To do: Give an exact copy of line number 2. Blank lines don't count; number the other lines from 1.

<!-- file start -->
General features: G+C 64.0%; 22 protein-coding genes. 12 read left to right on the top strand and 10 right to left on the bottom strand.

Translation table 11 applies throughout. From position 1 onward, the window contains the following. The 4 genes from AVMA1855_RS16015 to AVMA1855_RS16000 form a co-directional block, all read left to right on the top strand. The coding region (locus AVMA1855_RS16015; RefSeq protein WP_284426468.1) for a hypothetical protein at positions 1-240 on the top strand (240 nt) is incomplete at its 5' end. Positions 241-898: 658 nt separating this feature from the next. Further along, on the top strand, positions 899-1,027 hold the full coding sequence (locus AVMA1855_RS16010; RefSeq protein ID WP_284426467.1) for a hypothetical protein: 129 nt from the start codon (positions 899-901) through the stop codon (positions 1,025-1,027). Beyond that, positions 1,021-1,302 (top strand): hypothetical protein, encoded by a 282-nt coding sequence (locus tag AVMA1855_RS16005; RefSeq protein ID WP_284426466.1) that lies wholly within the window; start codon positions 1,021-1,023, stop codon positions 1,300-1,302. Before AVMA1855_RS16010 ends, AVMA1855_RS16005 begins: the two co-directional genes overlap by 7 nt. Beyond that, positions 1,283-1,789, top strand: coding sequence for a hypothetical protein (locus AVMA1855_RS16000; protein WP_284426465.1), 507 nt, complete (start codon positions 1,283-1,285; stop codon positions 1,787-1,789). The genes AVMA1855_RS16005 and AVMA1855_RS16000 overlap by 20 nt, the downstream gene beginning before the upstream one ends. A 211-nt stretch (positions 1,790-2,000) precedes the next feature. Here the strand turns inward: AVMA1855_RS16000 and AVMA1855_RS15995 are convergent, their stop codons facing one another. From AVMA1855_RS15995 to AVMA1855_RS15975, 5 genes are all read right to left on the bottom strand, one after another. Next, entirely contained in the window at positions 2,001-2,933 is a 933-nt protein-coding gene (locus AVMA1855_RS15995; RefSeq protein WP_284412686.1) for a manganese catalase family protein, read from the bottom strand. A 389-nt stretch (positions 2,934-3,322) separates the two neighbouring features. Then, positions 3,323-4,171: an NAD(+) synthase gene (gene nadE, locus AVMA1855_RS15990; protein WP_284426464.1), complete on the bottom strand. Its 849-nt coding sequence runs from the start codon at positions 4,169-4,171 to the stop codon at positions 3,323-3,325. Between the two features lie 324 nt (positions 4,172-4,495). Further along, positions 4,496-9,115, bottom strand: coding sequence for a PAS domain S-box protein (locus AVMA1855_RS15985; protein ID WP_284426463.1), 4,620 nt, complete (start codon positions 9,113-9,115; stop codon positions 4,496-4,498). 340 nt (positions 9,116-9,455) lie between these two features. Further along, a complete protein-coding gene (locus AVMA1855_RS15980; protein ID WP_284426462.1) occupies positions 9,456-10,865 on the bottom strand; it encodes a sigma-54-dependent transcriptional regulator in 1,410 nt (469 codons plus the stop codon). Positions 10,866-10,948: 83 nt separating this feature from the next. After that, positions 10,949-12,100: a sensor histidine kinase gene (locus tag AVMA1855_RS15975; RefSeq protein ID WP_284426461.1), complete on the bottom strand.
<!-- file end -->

Translation table 11 applies throughout. From position 1 onward, the window contains the following. The 4 genes from AVMA1855_RS16015 to AVMA1855_RS16000 form a co-directional block, all read left to right on the top strand. The coding region (locus AVMA1855_RS16015; RefSeq protein WP_284426468.1) for a hypothetical protein at positions 1-240 on the top strand (240 nt) is incomplete at its 5' end. Positions 241-898: 658 nt separating this feature from the next. Further along, on the top strand, positions 899-1,027 hold the full coding sequence (locus AVMA1855_RS16010; RefSeq protein ID WP_284426467.1) for a hypothetical protein: 129 nt from the start codon (positions 899-901) through the stop codon (positions 1,025-1,027). Beyond that, positions 1,021-1,302 (top strand): hypothetical protein, encoded by a 282-nt coding sequence (locus tag AVMA1855_RS16005; RefSeq protein ID WP_284426466.1) that lies wholly within the window; start codon positions 1,021-1,023, stop codon positions 1,300-1,302. Before AVMA1855_RS16010 ends, AVMA1855_RS16005 begins: the two co-directional genes overlap by 7 nt. Beyond that, positions 1,283-1,789, top strand: coding sequence for a hypothetical protein (locus AVMA1855_RS16000; protein WP_284426465.1), 507 nt, complete (start codon positions 1,283-1,285; stop codon positions 1,787-1,789). The genes AVMA1855_RS16005 and AVMA1855_RS16000 overlap by 20 nt, the downstream gene beginning before the upstream one ends. A 211-nt stretch (positions 1,790-2,000) precedes the next feature. Here the strand turns inward: AVMA1855_RS16000 and AVMA1855_RS15995 are convergent, their stop codons facing one another. From AVMA1855_RS15995 to AVMA1855_RS15975, 5 genes are all read right to left on the bottom strand, one after another. Next, entirely contained in the window at positions 2,001-2,933 is a 933-nt protein-coding gene (locus AVMA1855_RS15995; RefSeq protein WP_284412686.1) for a manganese catalase family protein, read from the bottom strand. A 389-nt stretch (positions 2,934-3,322) separates the two neighbouring features. Then, positions 3,323-4,171: an NAD(+) synthase gene (gene nadE, locus AVMA1855_RS15990; protein WP_284426464.1), complete on the bottom strand. Its 849-nt coding sequence runs from the start codon at positions 4,169-4,171 to the stop codon at positions 3,323-3,325. Between the two features lie 324 nt (positions 4,172-4,495). Further along, positions 4,496-9,115, bottom strand: coding sequence for a PAS domain S-box protein (locus AVMA1855_RS15985; protein ID WP_284426463.1), 4,620 nt, complete (start codon positions 9,113-9,115; stop codon positions 4,496-4,498). 340 nt (positions 9,116-9,455) lie between these two features. Further along, a complete protein-coding gene (locus AVMA1855_RS15980; protein ID WP_284426462.1) occupies positions 9,456-10,865 on the bottom strand; it encodes a sigma-54-dependent transcriptional regulator in 1,410 nt (469 codons plus the stop codon). Positions 10,866-10,948: 83 nt separating this feature from the next. After that, positions 10,949-12,100: a sensor histidine kinase gene (locus tag AVMA1855_RS15975; RefSeq protein ID WP_284426461.1), complete on the bottom strand.